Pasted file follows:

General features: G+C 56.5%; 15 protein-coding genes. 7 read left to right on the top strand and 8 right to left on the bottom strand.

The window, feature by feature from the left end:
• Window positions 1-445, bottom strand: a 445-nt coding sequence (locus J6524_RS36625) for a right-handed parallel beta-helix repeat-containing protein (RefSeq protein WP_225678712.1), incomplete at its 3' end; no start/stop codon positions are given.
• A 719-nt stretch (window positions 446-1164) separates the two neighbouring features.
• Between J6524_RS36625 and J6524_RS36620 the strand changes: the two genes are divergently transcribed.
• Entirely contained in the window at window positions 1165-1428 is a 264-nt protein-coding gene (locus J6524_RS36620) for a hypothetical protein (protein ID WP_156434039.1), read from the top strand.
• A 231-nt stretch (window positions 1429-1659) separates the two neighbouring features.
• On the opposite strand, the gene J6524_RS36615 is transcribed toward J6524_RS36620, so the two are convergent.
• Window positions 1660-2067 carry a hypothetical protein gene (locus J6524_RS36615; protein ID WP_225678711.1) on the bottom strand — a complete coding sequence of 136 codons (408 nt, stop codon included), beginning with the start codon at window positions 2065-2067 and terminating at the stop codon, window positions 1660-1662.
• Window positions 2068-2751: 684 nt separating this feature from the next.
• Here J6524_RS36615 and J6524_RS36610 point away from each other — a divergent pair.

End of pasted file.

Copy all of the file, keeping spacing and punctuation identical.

General features: G+C 56.5%; 15 protein-coding genes. 7 read left to right on the top strand and 8 right to left on the bottom strand.

The window, feature by feature from the left end:
• Window positions 1-445, bottom strand: a 445-nt coding sequence (locus J6524_RS36625) for a right-handed parallel beta-helix repeat-containing protein (RefSeq protein WP_225678712.1), incomplete at its 3' end; no start/stop codon positions are given.
• A 719-nt stretch (window positions 446-1164) separates the two neighbouring features.
• Between J6524_RS36625 and J6524_RS36620 the strand changes: the two genes are divergently transcribed.
• Entirely contained in the window at window positions 1165-1428 is a 264-nt protein-coding gene (locus J6524_RS36620) for a hypothetical protein (protein ID WP_156434039.1), read from the top strand.
• A 231-nt stretch (window positions 1429-1659) separates the two neighbouring features.
• On the opposite strand, the gene J6524_RS36615 is transcribed toward J6524_RS36620, so the two are convergent.
• Window positions 1660-2067 carry a hypothetical protein gene (locus J6524_RS36615; protein ID WP_225678711.1) on the bottom strand — a complete coding sequence of 136 codons (408 nt, stop codon included), beginning with the start codon at window positions 2065-2067 and terminating at the stop codon, window positions 1660-1662.
• Window positions 2068-2751: 684 nt separating this feature from the next.
• Here J6524_RS36615 and J6524_RS36610 point away from each other — a divergent pair.